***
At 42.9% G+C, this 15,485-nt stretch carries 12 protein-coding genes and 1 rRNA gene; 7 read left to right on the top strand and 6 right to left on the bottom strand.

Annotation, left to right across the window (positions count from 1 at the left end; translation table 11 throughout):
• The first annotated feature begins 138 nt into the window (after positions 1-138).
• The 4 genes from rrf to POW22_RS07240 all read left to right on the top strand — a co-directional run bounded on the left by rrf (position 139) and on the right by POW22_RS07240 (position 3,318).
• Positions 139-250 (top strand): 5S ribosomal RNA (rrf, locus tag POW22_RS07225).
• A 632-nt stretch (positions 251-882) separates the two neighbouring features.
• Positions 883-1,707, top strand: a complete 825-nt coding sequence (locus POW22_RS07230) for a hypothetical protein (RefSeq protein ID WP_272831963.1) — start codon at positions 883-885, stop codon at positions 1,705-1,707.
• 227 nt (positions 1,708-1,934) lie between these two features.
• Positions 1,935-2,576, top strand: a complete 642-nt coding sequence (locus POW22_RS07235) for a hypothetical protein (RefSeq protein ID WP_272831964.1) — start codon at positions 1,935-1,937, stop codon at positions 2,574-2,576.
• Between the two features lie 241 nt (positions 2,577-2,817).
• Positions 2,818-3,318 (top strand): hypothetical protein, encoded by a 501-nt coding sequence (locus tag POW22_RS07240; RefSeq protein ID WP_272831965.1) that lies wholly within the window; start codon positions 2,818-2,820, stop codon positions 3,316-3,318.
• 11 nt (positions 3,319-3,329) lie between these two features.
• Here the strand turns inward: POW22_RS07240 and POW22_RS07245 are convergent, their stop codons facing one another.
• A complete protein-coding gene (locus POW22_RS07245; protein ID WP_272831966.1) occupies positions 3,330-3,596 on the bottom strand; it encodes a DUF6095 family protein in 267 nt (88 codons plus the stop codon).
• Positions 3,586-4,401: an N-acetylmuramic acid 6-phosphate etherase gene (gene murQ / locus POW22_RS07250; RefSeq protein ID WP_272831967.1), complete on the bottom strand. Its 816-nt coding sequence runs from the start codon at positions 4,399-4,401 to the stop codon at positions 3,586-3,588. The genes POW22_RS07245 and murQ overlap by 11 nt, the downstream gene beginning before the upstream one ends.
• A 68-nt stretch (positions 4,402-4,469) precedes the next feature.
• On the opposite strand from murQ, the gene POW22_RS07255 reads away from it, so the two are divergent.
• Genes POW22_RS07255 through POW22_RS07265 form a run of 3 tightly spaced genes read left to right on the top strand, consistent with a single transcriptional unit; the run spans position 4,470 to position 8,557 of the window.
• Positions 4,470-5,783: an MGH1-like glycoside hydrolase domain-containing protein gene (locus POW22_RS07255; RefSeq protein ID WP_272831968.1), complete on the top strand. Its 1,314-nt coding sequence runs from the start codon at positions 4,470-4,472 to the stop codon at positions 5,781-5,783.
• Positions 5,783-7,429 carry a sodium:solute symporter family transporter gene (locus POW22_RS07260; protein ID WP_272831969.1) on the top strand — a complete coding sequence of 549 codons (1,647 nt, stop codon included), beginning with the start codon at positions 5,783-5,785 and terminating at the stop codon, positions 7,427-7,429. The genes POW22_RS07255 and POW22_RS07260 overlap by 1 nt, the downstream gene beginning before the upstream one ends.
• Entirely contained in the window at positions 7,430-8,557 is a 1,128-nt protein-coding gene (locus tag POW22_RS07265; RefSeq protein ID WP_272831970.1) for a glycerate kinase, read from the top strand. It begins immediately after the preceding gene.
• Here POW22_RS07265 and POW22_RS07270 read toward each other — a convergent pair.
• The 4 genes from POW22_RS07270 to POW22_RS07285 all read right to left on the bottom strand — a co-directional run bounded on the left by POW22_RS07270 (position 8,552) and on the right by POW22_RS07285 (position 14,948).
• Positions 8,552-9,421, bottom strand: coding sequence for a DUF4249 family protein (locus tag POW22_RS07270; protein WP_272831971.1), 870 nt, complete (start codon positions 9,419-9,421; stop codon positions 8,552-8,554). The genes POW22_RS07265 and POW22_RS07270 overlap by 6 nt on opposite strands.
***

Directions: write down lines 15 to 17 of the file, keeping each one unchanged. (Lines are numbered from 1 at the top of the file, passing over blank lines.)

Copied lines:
• Positions 3,586-4,401: an N-acetylmuramic acid 6-phosphate etherase gene (gene murQ / locus POW22_RS07250; RefSeq protein ID WP_272831967.1), complete on the bottom strand. Its 816-nt coding sequence runs from the start codon at positions 4,399-4,401 to the stop codon at positions 3,586-3,588. The genes POW22_RS07245 and murQ overlap by 11 nt, the downstream gene beginning before the upstream one ends.
• A 68-nt stretch (positions 4,402-4,469) precedes the next feature.
• On the opposite strand from murQ, the gene POW22_RS07255 reads away from it, so the two are divergent.